Who Gives Teachers a Voice?

Wow! Two discovered blog sites this week where the authors clearly understand what is really happening in today’s classroom. The good in this post is more than just the positive message about the wonderful effect a teacher’s “voice” can have on students — even if we might never realize that impact unless we happen to meet the student years later. The best part to me is the author’s obvious understanding that the same teacher voice is often silenced effectively, to out-of-school ears, by administrators and career DoE bureaucrats.

Based upon this article, I recommend any readers who share my blog’s effort to let a teacher’s perspective on education be heard, please visit CityNeighborsFoundationOrg for the posts by Bobbi Macdonald and Mike Chalupa.

This reblog discovery could not have happened at a better time for me. Tonight I am posting a looooooooooong blog article on just how effective admins and bureaucrats are at silencing teachers, paralleling the CityNeighborsFoundationOrg message.

Enjoy!

cityneighborsfoundationblog

City Neighbors Teachers and Staff City Neighbors Teachers and Staff


Teacher Voice

The other day, I heard someone say, “We need to give teachers voice.”     At the risk of offending that well-meaning educator, that statement seems so silly to me.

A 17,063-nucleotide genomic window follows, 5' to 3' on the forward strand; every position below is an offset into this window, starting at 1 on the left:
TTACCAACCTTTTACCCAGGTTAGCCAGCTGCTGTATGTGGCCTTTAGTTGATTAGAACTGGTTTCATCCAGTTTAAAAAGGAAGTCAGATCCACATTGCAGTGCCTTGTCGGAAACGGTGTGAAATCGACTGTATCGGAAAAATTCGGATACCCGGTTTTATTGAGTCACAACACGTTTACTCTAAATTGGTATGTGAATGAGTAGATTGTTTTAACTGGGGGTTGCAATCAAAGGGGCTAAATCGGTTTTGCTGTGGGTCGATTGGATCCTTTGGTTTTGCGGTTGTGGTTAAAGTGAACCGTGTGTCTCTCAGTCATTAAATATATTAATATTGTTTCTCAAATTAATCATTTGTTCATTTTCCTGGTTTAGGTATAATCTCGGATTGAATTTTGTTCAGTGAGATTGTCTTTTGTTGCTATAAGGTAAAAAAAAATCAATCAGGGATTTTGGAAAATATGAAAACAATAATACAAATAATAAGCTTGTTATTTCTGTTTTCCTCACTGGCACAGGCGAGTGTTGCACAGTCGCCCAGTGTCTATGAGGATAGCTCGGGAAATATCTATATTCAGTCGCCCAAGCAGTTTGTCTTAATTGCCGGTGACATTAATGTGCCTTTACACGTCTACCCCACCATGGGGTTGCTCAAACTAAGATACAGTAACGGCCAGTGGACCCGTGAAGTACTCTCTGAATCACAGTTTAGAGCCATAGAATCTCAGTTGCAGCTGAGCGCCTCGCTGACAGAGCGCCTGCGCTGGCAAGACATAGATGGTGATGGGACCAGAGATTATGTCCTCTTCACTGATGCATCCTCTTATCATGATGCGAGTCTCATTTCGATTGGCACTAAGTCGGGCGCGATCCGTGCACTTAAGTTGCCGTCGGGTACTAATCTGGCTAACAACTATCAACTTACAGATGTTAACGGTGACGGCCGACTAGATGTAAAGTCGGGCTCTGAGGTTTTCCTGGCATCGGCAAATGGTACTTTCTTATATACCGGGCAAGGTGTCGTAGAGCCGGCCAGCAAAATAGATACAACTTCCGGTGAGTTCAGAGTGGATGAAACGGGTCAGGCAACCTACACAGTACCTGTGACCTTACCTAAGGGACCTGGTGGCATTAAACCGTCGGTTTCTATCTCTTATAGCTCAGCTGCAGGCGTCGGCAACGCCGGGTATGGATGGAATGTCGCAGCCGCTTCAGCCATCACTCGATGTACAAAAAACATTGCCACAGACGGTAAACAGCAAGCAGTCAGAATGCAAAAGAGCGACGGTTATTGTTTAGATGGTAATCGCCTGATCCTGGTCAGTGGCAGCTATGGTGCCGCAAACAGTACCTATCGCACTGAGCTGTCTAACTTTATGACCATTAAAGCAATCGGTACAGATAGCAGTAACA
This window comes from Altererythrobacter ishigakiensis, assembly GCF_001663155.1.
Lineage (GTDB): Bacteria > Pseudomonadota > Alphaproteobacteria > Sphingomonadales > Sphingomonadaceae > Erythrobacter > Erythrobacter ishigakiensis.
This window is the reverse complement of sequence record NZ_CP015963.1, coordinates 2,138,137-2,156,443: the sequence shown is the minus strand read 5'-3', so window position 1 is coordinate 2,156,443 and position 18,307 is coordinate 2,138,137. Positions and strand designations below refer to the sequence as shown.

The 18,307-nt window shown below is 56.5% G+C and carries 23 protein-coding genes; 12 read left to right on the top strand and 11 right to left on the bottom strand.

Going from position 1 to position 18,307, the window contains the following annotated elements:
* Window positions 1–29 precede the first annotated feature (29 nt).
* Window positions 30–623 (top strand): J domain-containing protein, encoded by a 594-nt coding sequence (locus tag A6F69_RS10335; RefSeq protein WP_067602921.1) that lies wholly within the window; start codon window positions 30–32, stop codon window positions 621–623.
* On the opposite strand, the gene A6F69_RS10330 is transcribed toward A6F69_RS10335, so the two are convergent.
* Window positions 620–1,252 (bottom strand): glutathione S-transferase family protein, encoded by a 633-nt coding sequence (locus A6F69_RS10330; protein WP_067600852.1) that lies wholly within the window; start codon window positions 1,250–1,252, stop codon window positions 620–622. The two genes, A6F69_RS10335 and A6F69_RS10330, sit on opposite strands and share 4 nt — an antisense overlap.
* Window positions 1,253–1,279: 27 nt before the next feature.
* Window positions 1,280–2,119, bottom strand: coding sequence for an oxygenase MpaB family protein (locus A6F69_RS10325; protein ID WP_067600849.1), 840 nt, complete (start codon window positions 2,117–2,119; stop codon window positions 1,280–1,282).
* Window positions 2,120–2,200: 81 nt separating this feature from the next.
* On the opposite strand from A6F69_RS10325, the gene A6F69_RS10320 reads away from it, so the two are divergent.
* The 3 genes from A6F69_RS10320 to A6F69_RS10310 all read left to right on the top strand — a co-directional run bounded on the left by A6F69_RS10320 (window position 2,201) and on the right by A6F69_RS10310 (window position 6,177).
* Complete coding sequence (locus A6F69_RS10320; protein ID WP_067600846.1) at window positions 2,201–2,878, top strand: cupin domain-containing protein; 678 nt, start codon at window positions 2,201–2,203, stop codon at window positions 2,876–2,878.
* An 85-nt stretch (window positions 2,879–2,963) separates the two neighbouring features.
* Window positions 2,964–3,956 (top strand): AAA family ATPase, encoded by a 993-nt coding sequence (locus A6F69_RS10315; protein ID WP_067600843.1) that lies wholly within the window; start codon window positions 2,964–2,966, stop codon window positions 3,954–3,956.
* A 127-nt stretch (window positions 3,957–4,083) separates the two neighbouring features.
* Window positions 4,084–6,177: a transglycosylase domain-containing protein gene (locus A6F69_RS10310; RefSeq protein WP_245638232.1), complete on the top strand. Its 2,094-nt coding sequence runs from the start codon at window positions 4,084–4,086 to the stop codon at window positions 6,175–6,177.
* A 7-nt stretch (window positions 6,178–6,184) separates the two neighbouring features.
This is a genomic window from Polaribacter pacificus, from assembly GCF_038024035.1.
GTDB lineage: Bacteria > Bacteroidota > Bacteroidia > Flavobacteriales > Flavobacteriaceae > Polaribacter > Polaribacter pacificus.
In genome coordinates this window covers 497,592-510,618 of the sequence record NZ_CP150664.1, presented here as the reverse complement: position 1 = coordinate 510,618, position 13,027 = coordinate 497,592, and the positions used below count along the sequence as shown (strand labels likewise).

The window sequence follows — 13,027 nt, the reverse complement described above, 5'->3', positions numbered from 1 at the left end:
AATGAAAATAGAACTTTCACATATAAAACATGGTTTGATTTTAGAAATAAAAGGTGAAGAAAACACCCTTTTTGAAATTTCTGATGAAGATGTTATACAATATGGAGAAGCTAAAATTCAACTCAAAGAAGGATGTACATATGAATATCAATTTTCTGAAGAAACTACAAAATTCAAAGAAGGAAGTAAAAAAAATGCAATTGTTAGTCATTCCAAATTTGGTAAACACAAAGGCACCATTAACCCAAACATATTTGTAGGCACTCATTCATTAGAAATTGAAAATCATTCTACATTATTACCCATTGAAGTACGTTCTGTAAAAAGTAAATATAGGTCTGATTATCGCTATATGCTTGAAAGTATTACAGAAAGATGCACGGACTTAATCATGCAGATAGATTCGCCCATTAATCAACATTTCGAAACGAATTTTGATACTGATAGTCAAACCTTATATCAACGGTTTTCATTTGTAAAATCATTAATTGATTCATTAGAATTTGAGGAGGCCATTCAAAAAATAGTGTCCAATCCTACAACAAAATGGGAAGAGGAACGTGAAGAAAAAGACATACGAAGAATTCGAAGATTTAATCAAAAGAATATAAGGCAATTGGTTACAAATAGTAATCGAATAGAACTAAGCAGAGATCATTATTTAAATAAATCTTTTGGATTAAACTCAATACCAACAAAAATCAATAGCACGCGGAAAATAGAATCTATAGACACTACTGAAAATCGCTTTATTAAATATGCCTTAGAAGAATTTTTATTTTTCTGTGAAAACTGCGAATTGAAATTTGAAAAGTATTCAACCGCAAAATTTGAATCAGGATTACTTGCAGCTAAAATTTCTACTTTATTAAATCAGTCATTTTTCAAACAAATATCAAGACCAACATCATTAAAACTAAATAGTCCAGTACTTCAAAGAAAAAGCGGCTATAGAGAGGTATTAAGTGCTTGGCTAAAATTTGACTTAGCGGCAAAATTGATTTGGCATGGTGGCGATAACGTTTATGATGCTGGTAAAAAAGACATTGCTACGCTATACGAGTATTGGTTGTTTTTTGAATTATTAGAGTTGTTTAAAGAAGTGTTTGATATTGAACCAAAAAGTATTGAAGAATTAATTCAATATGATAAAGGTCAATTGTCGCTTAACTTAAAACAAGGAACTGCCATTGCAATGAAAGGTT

Teachers have voice.   And, by the nature of their work, their experience, and their proximity to the students, their voice is informed, filled with invaluable observation and knowledge, and powerfully in the present.    In schools, no matter the structure, teachers find ways to use that voice and its embedded expertise to respond to students’ needs, adapt curriculum (whether they are ‘allowed to’ or not), work with families, influence practice (whether they are invited to or not), set culture, create and problem-solve with colleagues, and so much more.    In schools where that teacher voice is suppressed, dismissed, or disregarded by systems, leaders, or practices, the voice does…

View original post 334 more words

This entry was posted in Common core, Education, High schools, Public Education, Teachers, Teaching, Urban High Schools and tagged , , , , , . Bookmark the permalink.

Leave a Reply

Fill in your details below or click an icon to log in:

WordPress.com Logo

You are commenting using your WordPress.com account. Log Out / Change )

Twitter picture

You are commenting using your Twitter account. Log Out / Change )

Facebook photo

You are commenting using your Facebook account. Log Out / Change )

Google+ photo

You are commenting using your Google+ account. Log Out / Change )

Connecting to %s